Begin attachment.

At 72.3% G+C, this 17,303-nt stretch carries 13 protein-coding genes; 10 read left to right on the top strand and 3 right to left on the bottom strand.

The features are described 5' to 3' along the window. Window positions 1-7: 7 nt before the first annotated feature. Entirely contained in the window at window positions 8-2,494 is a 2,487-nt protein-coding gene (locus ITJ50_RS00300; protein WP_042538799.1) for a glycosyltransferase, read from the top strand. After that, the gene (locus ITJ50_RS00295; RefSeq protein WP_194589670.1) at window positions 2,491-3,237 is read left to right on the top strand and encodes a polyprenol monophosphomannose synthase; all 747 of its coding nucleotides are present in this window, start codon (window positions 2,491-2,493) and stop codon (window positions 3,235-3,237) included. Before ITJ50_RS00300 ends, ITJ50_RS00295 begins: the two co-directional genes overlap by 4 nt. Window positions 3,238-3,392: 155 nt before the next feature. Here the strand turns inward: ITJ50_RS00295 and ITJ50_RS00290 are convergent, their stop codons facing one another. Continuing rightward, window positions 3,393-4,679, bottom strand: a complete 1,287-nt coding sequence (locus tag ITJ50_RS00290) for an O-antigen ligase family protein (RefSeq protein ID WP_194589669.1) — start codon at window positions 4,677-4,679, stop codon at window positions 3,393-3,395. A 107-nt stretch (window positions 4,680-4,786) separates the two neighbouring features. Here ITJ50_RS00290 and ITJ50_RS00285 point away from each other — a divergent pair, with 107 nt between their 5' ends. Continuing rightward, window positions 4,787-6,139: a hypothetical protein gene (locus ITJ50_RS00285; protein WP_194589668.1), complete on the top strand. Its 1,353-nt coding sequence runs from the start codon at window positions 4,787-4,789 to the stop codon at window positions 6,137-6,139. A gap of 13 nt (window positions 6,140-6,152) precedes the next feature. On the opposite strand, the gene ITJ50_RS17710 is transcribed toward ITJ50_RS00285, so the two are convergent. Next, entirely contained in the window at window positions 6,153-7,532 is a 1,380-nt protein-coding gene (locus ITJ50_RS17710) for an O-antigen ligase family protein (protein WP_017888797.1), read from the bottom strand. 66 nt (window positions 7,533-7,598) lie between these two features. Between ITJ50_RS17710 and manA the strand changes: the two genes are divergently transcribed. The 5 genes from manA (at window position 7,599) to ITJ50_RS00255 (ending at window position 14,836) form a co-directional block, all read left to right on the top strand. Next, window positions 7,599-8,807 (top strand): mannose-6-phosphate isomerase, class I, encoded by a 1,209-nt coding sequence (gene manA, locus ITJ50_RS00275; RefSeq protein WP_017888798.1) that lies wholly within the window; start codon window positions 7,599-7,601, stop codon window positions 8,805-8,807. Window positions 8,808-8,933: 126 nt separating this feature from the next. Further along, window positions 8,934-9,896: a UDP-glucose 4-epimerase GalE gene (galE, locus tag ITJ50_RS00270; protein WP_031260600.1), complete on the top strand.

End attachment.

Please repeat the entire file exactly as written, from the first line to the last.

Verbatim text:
At 72.3% G+C, this 17,303-nt stretch carries 13 protein-coding genes; 10 read left to right on the top strand and 3 right to left on the bottom strand.

The features are described 5' to 3' along the window. Window positions 1-7: 7 nt before the first annotated feature. Entirely contained in the window at window positions 8-2,494 is a 2,487-nt protein-coding gene (locus ITJ50_RS00300; protein WP_042538799.1) for a glycosyltransferase, read from the top strand. After that, the gene (locus ITJ50_RS00295; RefSeq protein WP_194589670.1) at window positions 2,491-3,237 is read left to right on the top strand and encodes a polyprenol monophosphomannose synthase; all 747 of its coding nucleotides are present in this window, start codon (window positions 2,491-2,493) and stop codon (window positions 3,235-3,237) included. Before ITJ50_RS00300 ends, ITJ50_RS00295 begins: the two co-directional genes overlap by 4 nt. Window positions 3,238-3,392: 155 nt before the next feature. Here the strand turns inward: ITJ50_RS00295 and ITJ50_RS00290 are convergent, their stop codons facing one another. Continuing rightward, window positions 3,393-4,679, bottom strand: a complete 1,287-nt coding sequence (locus tag ITJ50_RS00290) for an O-antigen ligase family protein (RefSeq protein ID WP_194589669.1) — start codon at window positions 4,677-4,679, stop codon at window positions 3,393-3,395. A 107-nt stretch (window positions 4,680-4,786) separates the two neighbouring features. Here ITJ50_RS00290 and ITJ50_RS00285 point away from each other — a divergent pair, with 107 nt between their 5' ends. Continuing rightward, window positions 4,787-6,139: a hypothetical protein gene (locus ITJ50_RS00285; protein WP_194589668.1), complete on the top strand. Its 1,353-nt coding sequence runs from the start codon at window positions 4,787-4,789 to the stop codon at window positions 6,137-6,139. A gap of 13 nt (window positions 6,140-6,152) precedes the next feature. On the opposite strand, the gene ITJ50_RS17710 is transcribed toward ITJ50_RS00285, so the two are convergent. Next, entirely contained in the window at window positions 6,153-7,532 is a 1,380-nt protein-coding gene (locus ITJ50_RS17710) for an O-antigen ligase family protein (protein WP_017888797.1), read from the bottom strand. 66 nt (window positions 7,533-7,598) lie between these two features. Between ITJ50_RS17710 and manA the strand changes: the two genes are divergently transcribed. The 5 genes from manA (at window position 7,599) to ITJ50_RS00255 (ending at window position 14,836) form a co-directional block, all read left to right on the top strand. Next, window positions 7,599-8,807 (top strand): mannose-6-phosphate isomerase, class I, encoded by a 1,209-nt coding sequence (gene manA, locus ITJ50_RS00275; RefSeq protein WP_017888798.1) that lies wholly within the window; start codon window positions 7,599-7,601, stop codon window positions 8,805-8,807. Window positions 8,808-8,933: 126 nt separating this feature from the next. Further along, window positions 8,934-9,896: a UDP-glucose 4-epimerase GalE gene (galE, locus tag ITJ50_RS00270; protein WP_031260600.1), complete on the top strand.